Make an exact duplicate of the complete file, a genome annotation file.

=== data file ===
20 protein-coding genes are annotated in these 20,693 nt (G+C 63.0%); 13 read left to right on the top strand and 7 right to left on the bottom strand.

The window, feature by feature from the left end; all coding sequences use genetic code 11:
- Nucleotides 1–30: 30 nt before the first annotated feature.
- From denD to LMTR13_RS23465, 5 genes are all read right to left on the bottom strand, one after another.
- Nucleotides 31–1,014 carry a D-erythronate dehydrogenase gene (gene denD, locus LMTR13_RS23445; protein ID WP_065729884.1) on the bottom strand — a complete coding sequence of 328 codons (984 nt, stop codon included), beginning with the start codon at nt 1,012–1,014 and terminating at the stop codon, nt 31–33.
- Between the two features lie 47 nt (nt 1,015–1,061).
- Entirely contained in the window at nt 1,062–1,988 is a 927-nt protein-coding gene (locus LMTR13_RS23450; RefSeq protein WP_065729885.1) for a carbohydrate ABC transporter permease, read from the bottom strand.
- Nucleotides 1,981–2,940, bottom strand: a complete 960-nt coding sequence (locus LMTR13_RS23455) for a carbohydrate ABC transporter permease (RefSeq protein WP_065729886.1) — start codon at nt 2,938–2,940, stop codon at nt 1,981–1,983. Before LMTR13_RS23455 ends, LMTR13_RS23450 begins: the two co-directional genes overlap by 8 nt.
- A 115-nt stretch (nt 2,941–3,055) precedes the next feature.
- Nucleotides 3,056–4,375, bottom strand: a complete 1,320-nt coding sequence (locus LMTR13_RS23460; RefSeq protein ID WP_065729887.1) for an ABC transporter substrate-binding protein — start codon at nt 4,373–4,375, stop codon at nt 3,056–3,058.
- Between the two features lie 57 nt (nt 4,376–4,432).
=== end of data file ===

20 protein-coding genes are annotated in these 20,693 nt (G+C 63.0%); 13 read left to right on the top strand and 7 right to left on the bottom strand.

The window, feature by feature from the left end; all coding sequences use genetic code 11:
- Nucleotides 1–30: 30 nt before the first annotated feature.
- From denD to LMTR13_RS23465, 5 genes are all read right to left on the bottom strand, one after another.
- Nucleotides 31–1,014 carry a D-erythronate dehydrogenase gene (gene denD, locus LMTR13_RS23445; protein ID WP_065729884.1) on the bottom strand — a complete coding sequence of 328 codons (984 nt, stop codon included), beginning with the start codon at nt 1,012–1,014 and terminating at the stop codon, nt 31–33.
- Between the two features lie 47 nt (nt 1,015–1,061).
- Entirely contained in the window at nt 1,062–1,988 is a 927-nt protein-coding gene (locus LMTR13_RS23450; RefSeq protein WP_065729885.1) for a carbohydrate ABC transporter permease, read from the bottom strand.
- Nucleotides 1,981–2,940, bottom strand: a complete 960-nt coding sequence (locus LMTR13_RS23455) for a carbohydrate ABC transporter permease (RefSeq protein WP_065729886.1) — start codon at nt 2,938–2,940, stop codon at nt 1,981–1,983. Before LMTR13_RS23455 ends, LMTR13_RS23450 begins: the two co-directional genes overlap by 8 nt.
- A 115-nt stretch (nt 2,941–3,055) precedes the next feature.
- Nucleotides 3,056–4,375, bottom strand: a complete 1,320-nt coding sequence (locus LMTR13_RS23460; RefSeq protein ID WP_065729887.1) for an ABC transporter substrate-binding protein — start codon at nt 4,373–4,375, stop codon at nt 3,056–3,058.
- Between the two features lie 57 nt (nt 4,376–4,432).